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Accountability and transparency in fundraising: Lessons from #IshiniGate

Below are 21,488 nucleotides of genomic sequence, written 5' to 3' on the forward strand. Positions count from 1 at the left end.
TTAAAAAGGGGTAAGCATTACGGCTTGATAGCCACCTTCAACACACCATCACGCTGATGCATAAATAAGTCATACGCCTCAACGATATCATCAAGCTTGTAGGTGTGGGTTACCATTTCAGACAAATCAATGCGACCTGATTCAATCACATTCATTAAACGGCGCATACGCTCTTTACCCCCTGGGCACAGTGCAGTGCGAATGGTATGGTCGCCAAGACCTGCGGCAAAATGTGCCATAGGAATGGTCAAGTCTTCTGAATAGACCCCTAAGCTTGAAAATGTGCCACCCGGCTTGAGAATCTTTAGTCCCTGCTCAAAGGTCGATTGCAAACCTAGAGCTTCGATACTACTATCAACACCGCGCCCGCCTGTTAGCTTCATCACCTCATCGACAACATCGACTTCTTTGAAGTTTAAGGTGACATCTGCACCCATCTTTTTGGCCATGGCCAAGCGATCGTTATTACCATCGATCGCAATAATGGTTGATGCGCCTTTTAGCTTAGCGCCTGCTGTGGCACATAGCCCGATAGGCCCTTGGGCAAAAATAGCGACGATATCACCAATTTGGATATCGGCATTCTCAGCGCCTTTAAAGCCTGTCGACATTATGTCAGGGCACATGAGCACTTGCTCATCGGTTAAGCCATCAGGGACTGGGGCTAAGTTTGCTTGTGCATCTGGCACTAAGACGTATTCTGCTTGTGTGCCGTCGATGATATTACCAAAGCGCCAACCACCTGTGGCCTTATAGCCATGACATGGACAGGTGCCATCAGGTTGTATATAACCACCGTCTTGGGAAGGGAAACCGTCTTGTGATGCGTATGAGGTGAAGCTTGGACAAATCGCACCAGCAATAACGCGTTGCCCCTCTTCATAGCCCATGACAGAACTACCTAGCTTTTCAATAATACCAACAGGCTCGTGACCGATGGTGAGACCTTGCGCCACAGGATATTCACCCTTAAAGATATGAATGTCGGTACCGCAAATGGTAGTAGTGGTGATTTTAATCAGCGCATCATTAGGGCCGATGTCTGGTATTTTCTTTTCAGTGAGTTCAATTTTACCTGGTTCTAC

2 years ago